How to Prepare for Cyclocross Season
Cyclists welcomed spring by getting back on the road and the mountain bike trail. Summer is fleeting and September is already in sight. That means that riders who concentrate on road and mountain racing should already be thinking about how to transition to cyclocross when (okay, if) courses open in the fall. Hoping for the best, we offer these tips on how to prepare for cyclocross season.
Schedule a Break
It may seem weird to begin training by taking a break, but if your summer is filled with road racing and mountain bike events, plan for about a two-week break of easier daily riding at the end of the summer. Ride for pleasure and recovery but decrease the intensity. The idea is to refresh both your body and mind.
“Cross” Is a Hint
Cyclocross involves more and different muscles—that are used in different ways—than road riding. Think of the “cross” in “cyclocross” as a hint about cross-training. If you don’t already include running in your training regimen, start now. Add some strength training with light weights a few times per week. Switch in a few dirt and grassy terrain rides if you tend to spend most of your summer on pavement.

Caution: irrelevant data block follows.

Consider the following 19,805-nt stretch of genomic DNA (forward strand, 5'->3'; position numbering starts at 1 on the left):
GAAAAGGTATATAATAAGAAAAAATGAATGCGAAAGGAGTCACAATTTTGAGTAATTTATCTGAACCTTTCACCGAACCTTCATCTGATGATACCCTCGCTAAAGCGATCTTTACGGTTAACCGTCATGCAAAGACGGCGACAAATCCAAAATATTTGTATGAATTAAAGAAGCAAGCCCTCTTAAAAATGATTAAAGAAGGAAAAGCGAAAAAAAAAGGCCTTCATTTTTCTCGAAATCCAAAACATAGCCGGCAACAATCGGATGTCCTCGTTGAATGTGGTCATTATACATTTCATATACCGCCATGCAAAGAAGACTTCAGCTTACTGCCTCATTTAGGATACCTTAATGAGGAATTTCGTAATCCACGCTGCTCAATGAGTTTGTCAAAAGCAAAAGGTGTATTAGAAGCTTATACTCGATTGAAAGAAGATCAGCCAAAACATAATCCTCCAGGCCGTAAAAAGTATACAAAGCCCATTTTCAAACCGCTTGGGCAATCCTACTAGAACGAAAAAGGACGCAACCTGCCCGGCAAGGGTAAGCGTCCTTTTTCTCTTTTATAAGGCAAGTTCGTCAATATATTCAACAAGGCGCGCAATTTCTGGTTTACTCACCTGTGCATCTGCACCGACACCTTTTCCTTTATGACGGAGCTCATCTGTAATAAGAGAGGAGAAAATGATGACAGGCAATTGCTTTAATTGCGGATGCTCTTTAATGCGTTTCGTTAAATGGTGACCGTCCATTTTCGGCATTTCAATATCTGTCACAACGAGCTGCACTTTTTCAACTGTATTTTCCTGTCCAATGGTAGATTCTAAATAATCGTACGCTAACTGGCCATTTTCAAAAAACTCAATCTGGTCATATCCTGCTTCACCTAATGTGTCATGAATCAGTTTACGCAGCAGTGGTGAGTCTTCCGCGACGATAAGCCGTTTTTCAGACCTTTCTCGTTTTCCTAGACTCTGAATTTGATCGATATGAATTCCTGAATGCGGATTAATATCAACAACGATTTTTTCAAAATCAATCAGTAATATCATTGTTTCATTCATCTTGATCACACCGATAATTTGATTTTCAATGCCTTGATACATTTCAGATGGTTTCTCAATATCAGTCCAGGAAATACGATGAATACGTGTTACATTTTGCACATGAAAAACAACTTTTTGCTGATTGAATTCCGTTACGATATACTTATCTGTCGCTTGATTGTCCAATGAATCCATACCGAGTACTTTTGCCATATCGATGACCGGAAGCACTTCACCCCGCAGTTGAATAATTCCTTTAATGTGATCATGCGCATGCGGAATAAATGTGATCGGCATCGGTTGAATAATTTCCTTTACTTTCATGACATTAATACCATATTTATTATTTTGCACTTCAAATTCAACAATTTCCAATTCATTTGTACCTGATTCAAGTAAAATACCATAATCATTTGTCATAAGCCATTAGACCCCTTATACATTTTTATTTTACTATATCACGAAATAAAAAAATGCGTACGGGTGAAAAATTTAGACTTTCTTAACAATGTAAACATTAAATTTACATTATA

Add some climbs to your running routine, and then get out the gravel bike and practice shouldering up those climbs. If you’re lucky enough to live near an open cross course that allows training, take advantage. If not, your local terrain or public parks may offer hills and stairs to simulate the shouldering challenges of a cyclocross course.
Skill Specific Training
By mid-August or so it is time, to start concentrating on waking up the skills specific to cross riding. Practice cornering in each direction, mounts and dismounts, and working in lower gears. Combine bursts of high intensity, low-gear climbs with bursts of speedy spinning in rounds.
Whether you are a raw beginner or an experienced rider, it is important to prepare for cyclocross season by adapting your routine and your body to the different demands of the cyclocross course. The bike is different, the posture and suspension are slightly different, and the skills are varied. Serious riders can find a coach to help with preparation. Good luck with getting muddy this fall!
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